First 2 Leading Patterns of Global SST Variabilty with Observed Radiative Forcing

Description: Observed radiative forcing and ozone with sea surface temperature set to the combined first 2 leading patterns (EOF1+EOF1) of SST variability.

Experiment ID: eof1+eof2_sst

Years: 1979-2012

Forcings

Sea Surface Temperature (SST)
First 2 leading patterns (EOF1 and EOF2) of Global SST Variabilty
(click images to enlarge)
The EOF analysis is applied to the detrended monthly global SSTs from January 1978-December 2011. The trend is derived from the linear fit to the 408 monthly values during 1978-2011, calculated at each grid point. The EOFs are calculated from the detrended residual data and are based on the covariance matrix.

For subsequent years after 2011, the detrended monthly Hurrell1 SST data are projected onto the above computed EOF patterns, and the principal component time series is updated appropriately.

For purposes of the model simulations, the SST anomalies associated with the sum of the EOF1 and EOF2 variability are added to the monthly varying climatological SSTs (1979-2010) to produce a total SST field. This field is specified within the domain 60N-60S. Poleward of that domain, SST/sea ice variability is according to the Hurrell analysis, and is identical to that specified in the fully-forced experiments. Likewise, all GHGs concentrations and aerosols evolve as in the fully forced experiments.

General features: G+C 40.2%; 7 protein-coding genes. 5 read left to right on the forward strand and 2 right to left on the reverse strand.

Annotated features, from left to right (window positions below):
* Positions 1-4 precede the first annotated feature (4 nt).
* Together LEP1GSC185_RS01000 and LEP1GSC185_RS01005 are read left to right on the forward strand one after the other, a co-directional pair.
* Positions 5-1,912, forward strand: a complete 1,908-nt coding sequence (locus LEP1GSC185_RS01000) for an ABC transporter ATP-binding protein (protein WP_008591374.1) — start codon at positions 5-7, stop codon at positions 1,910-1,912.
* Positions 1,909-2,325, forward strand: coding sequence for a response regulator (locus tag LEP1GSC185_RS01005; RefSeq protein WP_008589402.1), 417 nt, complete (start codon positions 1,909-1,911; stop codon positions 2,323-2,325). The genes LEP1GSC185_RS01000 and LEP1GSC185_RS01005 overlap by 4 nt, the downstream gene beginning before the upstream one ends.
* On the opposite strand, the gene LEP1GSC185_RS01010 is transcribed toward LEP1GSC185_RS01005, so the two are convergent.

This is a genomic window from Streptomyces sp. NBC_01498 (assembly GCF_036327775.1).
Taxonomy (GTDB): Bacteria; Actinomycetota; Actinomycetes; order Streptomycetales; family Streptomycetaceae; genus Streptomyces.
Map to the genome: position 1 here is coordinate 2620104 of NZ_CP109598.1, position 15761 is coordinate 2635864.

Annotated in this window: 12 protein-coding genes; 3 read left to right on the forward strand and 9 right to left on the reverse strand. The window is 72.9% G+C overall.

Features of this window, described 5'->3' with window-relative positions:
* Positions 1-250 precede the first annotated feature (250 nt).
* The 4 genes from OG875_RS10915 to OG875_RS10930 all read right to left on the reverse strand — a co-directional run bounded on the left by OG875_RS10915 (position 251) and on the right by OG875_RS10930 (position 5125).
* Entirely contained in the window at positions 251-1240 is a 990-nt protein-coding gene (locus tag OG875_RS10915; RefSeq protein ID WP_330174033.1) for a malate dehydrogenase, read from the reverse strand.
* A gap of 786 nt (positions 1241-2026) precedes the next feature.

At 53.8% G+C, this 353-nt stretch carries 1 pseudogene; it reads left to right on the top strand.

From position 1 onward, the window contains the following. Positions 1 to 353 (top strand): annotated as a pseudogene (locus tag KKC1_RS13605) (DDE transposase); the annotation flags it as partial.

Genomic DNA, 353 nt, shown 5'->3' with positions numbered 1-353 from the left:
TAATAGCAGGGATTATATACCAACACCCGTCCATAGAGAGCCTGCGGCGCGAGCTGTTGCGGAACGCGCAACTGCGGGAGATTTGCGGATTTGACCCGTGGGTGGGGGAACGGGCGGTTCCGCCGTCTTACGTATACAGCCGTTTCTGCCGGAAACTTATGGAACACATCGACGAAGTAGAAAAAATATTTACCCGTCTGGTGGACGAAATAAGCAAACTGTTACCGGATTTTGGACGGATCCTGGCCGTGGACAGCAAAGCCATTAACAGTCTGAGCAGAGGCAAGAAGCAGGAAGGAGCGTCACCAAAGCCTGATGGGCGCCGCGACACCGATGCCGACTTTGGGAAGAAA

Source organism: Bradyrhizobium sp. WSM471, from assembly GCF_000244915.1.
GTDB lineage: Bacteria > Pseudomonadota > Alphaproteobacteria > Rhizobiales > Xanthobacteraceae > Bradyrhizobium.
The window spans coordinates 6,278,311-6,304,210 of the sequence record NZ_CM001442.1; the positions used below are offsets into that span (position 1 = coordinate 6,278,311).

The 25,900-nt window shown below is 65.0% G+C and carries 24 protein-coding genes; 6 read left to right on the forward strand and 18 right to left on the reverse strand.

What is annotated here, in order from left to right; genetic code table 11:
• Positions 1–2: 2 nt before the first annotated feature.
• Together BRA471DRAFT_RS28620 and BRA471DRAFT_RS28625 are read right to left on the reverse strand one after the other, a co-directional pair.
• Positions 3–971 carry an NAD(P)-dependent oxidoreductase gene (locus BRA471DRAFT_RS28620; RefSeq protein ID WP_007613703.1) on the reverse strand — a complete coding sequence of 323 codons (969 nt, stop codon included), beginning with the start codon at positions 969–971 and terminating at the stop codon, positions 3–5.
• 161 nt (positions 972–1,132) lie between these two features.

1Hurrell, James W., James J. Hack, Dennis Shea, Julie M. Caron, James Rosinski, 2008: A New Sea Surface Temperature and Sea Ice Boundary Dataset for the Community Atmosphere Model. J. Climate, 21, 5145–5153. doi: 0.1175/2008JCLI2292.1
Sea Ice (SIC) Values from dataset described here:

Hurrell, James W., James J. Hack, Dennis Shea, Julie M. Caron, James Rosinski, 2008: A New Sea Surface Temperature and Sea Ice Boundary Dataset for the Community Atmosphere Model. J. Climate, 21, 5145–5153. doi: 0.1175/2008JCLI2292.1
Greenhouse Gases (GHG) Values are from:

Meinshausen, M., S. J. Smith, K. V. Calvin, J. S. Daniel, M. Kainuma, J.-F. Lamarque, K. Matsumoto, S. A. Montzka, S. C. B. Raper, K. Riahi, A. M. Thomson, G. J. M. Velders and D. van Vuuren (2011). The RCP Greenhouse Gas Concentrations and their Extension from 1765 to 2300. Climatic Change (Special Issue). doi: 10.1007/s10584-011-0156-z

which are the CMIP5 Recommendations for annual average, global mean concentrations.
Ozone (03) Data from the AC&C/SPARC ozone database:

Cionni, I., V. Eyring, J. F. Lamarque, W. J. Randel, D. S. Stevenson, F. Wu, G. E. Bodeker, T. G. Shepherd, D. T. Shindell, and D. W. Waugh, 2011: Ozone database in support of CMIP5 simulations: results and corresponding radiative forcing, Atmos. Chem. Phys. Discuss., 11, 10875-10933, doi: 10.5194/acpd-11-10875-2011 , 2011.

Aerosols ECHAM5 uses a built-in, time independent aerosol model which is based on atmosphere layers, and land and water surface types, described here:

Tanre, D., Geleyn, J.-F. and Slingo, J. M. (1984): First results of the introduction of an advanced aerosol-radiation interaction in the ecmwf low resolution global model. In: Aerosols and Their Climatic Effects, edited by Gerber, H. and Deepak, A., pp. 133–177. A. Deepak, Hampton, Va.

CAM4 uses time-varying aerosol content, and volcano aerosols from 1979-2005. After 2005, RCP6 aerosols (with no volcanoes) are used.